The cost and availability of state-approved training programs for CNAs can vary. For example, the American Red Cross CNA program costs $1,250 and is available year-round, while the Century College CNA program costs $800 and is available year-round. It’s advisable to research the cost and availability of training programs in your area to find the best fit for your needs and budget.

Certification Exam

After completing a state-approved training program, aspiring certified nursing assistants must pass a certification exam, which typically consists of a written/oral test and a demonstration of practical skills. The clinical skills exam is an essential component of CNA certification, as it tests the candidate’s ability to perform five basic skills, including measuring and recording vital signs, handwashing, and mobility assistance.

To adequately prepare for the certification exam, candidates can:

  • Review NCLEX prep books and other study aids

  • Complete practice exams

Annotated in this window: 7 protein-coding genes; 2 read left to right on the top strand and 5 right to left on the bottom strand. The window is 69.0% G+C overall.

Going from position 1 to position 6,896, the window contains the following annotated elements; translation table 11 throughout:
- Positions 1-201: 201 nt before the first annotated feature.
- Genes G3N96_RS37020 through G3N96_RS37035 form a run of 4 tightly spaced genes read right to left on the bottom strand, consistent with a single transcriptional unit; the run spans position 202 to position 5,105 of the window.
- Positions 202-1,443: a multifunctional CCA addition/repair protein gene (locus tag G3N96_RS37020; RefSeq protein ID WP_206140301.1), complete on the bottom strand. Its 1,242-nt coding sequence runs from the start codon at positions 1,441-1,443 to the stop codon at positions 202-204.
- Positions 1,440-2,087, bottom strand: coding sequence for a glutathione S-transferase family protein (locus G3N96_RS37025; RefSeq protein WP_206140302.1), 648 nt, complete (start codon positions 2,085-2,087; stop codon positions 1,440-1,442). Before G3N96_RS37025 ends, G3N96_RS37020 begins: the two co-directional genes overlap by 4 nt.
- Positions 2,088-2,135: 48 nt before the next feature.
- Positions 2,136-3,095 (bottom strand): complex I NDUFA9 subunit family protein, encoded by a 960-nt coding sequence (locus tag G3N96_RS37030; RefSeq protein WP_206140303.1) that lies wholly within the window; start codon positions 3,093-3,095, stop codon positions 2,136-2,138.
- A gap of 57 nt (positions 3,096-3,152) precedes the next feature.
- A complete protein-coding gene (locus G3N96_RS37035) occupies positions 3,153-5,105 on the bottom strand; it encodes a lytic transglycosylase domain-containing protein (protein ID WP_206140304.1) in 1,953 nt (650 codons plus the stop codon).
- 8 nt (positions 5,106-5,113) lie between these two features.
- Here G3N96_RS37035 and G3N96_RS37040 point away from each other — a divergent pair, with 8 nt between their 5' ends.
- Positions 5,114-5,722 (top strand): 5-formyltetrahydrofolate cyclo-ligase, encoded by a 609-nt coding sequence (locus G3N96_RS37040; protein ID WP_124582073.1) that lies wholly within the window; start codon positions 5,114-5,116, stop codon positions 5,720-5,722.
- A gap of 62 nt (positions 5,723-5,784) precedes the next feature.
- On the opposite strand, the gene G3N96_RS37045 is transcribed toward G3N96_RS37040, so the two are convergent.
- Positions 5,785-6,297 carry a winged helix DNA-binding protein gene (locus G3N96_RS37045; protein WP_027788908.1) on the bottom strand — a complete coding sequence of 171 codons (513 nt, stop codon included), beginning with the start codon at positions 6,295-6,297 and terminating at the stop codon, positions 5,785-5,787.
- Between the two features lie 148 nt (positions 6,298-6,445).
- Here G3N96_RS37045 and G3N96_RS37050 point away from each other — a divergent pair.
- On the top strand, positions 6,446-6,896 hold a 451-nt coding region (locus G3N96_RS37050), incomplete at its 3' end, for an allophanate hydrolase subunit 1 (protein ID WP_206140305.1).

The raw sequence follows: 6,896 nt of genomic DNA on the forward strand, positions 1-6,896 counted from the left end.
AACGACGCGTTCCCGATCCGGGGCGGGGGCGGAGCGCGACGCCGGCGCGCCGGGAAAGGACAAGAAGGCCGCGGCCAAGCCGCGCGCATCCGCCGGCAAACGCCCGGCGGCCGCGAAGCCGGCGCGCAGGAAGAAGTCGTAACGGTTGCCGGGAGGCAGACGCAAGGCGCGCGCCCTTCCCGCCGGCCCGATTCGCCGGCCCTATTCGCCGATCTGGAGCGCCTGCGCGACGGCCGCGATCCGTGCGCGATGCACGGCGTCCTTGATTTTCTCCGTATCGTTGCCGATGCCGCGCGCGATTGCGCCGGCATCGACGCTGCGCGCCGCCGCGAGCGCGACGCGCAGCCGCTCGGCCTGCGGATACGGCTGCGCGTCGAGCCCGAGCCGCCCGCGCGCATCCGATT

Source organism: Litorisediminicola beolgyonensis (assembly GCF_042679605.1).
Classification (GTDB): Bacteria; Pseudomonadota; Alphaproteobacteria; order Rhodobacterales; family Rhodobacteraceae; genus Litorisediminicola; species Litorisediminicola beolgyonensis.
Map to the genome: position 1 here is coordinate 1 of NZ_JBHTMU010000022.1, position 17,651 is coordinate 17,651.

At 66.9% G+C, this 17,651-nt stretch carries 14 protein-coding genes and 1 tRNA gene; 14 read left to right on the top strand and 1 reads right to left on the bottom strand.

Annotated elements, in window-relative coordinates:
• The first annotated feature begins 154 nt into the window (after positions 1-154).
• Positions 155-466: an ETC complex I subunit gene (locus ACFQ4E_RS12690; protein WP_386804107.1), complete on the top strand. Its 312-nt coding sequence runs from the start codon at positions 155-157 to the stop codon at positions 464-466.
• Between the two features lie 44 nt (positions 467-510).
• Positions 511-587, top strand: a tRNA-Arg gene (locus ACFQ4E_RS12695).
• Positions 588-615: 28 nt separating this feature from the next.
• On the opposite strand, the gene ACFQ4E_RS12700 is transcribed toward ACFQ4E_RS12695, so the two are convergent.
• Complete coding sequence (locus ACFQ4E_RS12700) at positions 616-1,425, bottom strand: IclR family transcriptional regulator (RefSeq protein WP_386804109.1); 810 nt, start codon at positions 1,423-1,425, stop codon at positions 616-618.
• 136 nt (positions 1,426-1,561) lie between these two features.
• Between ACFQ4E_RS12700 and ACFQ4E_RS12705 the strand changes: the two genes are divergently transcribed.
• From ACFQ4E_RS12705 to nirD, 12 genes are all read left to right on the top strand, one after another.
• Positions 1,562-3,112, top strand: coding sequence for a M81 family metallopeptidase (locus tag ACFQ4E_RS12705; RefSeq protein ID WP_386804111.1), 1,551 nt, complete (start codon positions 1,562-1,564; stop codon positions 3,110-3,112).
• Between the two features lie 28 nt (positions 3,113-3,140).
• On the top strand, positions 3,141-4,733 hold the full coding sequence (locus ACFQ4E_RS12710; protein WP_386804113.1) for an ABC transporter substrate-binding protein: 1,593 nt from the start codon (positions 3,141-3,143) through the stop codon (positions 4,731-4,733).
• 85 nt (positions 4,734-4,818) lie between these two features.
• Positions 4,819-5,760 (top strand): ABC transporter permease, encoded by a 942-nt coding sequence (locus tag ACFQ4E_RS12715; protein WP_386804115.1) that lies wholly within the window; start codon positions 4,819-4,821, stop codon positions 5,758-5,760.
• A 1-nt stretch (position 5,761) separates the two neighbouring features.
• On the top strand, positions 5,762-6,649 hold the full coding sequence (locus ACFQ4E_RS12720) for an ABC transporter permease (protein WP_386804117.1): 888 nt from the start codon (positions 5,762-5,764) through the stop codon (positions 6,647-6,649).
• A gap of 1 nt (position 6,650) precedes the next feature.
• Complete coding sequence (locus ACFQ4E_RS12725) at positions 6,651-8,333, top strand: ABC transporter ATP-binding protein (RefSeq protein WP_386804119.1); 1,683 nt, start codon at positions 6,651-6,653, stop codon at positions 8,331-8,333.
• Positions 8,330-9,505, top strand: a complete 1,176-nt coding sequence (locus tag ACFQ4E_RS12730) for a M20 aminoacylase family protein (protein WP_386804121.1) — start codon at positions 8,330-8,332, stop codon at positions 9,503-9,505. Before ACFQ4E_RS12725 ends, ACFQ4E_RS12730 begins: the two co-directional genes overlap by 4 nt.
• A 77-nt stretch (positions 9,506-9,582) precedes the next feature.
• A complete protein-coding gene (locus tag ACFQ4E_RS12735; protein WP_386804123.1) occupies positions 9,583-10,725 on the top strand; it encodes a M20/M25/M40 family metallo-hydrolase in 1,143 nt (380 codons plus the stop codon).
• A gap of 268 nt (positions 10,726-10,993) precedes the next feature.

• Participate in study groups

  • Take advantage of review courses and practice tests offered by reputable organizations such as ATI Testing, Kaplan Nursing, and Mometrix Test Preparation.

Nurse Assistant Work Settings

Certified nursing assistants work in various healthcare settings, including:

  • Hospitals: As a nursing assistant, they often collaborate closely with patients and provide essential care and support, such as aiding in mobility and offering emotional support.

  • Nursing homes: CNAs provide direct care to residents.

  • Assisted living facilities: CNAs offer general assistance and help with light housekeeping.

  • Nursing care facilities: These establishments also employ certified nursing assistants to provide essential care to patients.

In private homes, CNAs may provide specialized care, such as aiding with medication management, providing transportation, and offering emotional support. Working in these different settings offers nurse assistants the opportunity to gain versatile experience and contribute to the well-being of patients from various backgrounds and with diverse needs.